The next step is to pinpoint portfolio weaknesses. Most firms have some clients that don’t make sense from a variety of standpoints. Perhaps the most obvious is low profitability, but this can sometimes be justified if current work has the potential to lead to future, more lucrative engagements. Less obvious weaknesses are strategic and cultural mismatches. Too many pieces of business that are off target and out of sync with the firm’s traditional skill base can confuse the market, and use up a lot of senior time that could be better focused on strategic clients.

    In the next phase of the analysis, identify new business opportunities. Almost every professional service firm that we have consulted with has multiple opportunities to expand business with current clients. Time and again when we talk to clients of the firms we are working with, we uncover potential new business. And in fact, a significant number of our interviewees admitted that they do not do a good job of identifying the potential for growing current client relationships.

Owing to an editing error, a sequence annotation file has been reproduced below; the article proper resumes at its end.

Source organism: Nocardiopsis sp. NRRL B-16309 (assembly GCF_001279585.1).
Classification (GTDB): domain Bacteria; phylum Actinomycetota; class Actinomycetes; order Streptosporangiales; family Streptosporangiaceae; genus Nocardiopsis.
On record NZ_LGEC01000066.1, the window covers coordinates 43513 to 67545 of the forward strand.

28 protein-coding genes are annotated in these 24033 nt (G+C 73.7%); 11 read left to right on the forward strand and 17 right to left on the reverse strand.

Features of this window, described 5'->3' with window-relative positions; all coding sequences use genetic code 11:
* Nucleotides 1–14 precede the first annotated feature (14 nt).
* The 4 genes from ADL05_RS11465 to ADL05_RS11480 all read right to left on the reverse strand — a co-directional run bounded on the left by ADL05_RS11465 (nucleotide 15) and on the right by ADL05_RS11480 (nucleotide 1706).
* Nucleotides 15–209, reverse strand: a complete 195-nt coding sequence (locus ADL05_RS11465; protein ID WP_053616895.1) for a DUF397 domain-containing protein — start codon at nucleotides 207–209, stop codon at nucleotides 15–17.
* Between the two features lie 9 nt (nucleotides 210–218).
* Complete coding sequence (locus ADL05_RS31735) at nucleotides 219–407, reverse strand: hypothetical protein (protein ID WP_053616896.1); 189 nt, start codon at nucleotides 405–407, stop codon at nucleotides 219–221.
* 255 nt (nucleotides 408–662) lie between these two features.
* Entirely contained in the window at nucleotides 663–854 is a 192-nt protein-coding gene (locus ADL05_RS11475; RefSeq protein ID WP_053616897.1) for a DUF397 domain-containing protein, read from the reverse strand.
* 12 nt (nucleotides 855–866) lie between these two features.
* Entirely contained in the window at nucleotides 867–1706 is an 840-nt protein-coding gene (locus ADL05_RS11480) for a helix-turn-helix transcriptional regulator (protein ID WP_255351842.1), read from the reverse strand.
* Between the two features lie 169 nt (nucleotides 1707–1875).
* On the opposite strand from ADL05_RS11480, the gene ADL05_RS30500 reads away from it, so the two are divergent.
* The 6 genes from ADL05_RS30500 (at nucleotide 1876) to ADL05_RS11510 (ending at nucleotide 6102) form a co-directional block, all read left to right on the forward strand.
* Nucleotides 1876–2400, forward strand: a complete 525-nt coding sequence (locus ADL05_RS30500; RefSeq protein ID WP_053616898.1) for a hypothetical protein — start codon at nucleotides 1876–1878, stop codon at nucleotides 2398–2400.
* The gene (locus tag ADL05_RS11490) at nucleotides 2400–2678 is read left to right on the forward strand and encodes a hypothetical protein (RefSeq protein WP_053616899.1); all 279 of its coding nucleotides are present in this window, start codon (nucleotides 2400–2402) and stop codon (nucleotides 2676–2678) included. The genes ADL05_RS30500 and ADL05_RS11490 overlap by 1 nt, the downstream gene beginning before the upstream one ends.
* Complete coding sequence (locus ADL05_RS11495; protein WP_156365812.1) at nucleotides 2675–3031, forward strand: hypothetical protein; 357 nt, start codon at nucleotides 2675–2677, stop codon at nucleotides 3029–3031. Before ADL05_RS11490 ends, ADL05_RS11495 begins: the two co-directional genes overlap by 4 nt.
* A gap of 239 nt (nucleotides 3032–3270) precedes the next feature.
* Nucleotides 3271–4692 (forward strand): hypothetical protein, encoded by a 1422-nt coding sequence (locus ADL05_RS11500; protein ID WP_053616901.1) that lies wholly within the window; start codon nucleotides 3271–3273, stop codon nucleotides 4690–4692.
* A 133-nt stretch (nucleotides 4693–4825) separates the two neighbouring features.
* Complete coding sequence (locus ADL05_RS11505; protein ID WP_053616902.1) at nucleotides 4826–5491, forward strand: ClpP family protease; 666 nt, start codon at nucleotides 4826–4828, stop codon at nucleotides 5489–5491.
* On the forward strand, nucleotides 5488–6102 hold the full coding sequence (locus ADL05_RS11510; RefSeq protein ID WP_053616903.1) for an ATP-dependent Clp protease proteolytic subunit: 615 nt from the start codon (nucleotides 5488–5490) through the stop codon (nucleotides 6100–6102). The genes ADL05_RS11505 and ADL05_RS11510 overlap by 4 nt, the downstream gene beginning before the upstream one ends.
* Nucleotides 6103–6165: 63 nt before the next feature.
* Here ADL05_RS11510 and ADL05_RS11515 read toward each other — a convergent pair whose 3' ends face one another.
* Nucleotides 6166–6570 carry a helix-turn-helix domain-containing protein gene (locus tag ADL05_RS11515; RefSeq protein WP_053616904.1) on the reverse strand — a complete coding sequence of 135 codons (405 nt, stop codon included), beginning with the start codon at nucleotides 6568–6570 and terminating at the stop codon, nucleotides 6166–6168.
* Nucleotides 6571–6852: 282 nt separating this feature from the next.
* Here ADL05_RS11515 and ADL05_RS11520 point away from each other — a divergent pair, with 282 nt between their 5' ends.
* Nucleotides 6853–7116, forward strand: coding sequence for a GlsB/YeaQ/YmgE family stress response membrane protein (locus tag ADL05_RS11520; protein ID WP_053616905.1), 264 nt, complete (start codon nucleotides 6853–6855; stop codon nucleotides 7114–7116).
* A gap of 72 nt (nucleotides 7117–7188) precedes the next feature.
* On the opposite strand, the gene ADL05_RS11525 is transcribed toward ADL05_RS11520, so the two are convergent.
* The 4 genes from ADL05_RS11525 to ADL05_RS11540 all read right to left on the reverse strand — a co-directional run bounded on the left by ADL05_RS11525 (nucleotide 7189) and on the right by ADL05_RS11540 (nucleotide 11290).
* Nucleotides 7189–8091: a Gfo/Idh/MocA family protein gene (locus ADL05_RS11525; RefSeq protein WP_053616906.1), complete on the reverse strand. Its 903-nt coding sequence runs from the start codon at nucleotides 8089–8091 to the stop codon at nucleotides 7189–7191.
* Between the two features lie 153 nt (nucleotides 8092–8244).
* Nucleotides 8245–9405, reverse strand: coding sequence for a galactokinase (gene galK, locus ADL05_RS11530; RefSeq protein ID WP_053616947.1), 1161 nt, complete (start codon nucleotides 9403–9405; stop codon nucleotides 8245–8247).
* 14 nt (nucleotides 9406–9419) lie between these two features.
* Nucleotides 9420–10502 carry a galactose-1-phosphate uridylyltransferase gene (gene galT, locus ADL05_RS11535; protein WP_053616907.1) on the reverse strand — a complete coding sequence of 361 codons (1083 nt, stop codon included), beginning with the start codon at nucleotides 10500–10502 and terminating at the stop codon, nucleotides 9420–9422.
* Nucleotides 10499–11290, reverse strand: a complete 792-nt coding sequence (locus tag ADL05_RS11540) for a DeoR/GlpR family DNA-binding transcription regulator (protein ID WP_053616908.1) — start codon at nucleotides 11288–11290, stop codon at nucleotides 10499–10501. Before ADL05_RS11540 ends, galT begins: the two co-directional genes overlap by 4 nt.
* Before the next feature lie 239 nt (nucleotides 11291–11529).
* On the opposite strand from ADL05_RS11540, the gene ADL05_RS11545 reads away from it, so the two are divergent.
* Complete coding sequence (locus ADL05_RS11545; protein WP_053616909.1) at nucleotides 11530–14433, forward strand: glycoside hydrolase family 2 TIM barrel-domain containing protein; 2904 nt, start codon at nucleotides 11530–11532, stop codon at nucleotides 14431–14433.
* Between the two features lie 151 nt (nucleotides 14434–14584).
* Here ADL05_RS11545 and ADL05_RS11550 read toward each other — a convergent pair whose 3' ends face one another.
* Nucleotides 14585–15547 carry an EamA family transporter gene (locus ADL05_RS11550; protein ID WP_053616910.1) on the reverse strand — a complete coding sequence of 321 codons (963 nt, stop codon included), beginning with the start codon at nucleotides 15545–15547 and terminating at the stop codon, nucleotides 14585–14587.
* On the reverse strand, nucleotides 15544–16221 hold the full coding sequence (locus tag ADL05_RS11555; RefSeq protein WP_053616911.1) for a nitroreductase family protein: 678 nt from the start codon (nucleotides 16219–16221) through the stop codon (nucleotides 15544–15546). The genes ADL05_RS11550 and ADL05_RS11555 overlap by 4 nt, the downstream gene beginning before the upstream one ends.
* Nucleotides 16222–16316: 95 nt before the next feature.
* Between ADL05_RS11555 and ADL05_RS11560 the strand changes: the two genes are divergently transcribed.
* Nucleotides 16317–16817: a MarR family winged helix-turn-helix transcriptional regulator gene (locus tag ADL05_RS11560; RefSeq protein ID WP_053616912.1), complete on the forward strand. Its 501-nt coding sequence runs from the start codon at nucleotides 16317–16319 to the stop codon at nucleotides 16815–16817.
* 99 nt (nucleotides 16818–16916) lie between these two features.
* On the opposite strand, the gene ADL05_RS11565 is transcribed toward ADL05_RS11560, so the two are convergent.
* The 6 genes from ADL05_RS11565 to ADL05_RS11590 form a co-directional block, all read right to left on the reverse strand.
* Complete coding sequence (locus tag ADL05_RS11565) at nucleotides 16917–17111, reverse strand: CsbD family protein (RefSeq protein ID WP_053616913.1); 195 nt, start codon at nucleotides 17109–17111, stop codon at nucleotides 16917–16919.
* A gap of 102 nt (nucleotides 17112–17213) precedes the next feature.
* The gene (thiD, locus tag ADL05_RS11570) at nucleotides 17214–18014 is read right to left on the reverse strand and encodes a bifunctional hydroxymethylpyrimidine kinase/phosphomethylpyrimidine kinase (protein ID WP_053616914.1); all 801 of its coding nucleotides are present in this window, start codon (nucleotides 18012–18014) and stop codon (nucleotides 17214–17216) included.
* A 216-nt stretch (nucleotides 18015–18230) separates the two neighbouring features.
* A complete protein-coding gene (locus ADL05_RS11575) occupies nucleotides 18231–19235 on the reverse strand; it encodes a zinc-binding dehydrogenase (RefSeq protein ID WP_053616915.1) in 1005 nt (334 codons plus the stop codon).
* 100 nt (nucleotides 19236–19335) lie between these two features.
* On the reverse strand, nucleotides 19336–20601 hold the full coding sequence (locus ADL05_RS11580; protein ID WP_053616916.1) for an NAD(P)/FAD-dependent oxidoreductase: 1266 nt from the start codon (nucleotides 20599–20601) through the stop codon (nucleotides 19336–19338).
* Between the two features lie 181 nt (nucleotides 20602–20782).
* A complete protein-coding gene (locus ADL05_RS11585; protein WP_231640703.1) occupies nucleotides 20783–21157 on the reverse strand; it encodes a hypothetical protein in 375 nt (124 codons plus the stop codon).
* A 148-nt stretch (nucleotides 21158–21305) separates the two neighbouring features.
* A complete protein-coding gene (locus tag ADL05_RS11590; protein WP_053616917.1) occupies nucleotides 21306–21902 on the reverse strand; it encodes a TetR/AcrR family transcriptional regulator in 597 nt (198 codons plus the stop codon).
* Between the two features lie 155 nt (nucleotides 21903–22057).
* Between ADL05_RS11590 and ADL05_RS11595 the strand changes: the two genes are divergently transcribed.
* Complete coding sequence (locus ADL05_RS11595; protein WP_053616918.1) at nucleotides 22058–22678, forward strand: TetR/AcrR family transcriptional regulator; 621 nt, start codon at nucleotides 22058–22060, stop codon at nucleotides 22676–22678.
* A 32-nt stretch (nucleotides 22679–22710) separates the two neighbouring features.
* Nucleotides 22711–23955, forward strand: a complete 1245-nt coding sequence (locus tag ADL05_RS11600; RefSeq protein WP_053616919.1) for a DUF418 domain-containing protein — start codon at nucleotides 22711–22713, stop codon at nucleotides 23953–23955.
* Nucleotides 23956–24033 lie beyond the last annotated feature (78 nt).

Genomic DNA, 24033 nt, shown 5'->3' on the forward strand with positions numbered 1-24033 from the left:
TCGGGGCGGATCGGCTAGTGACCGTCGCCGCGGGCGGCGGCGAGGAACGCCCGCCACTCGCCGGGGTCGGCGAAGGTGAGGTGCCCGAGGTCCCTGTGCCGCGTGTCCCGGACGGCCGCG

Finally, a classic SWOT analysis can pinpoint inherent weaknesses in a client portfolio. Relying on too few clients creates dangerous vulnerabilities, but other threats also can seriously affect a firm’s profitability and positioning. It is always difficult to predict an economic meltdown, an unexpected merger or acquisition of a key client, or the departure of a partner with a large book of business, but top firms are fully aware of their vulnerabilities to these threats and make every effort to ensure that they are not caught off guard.

    Once the current client mix has been thoroughly reviewed and assessed, the next step is to create a vision of the ideal mix of clients that will drive the firm’s strategic direction while meshing with its values and culture. The most successful firms – both large and small – focus services around well-defined functional and industry areas of expertise. Industry is often the first screen applied to the profiling process, followed by determinations based on size, geographic dispersion, functional buyers, the competitive landscape, and an assortment of characteristics such as marquee value, emerging growth potential, level of innovation, and degree of distress.

  2. Frame the client experience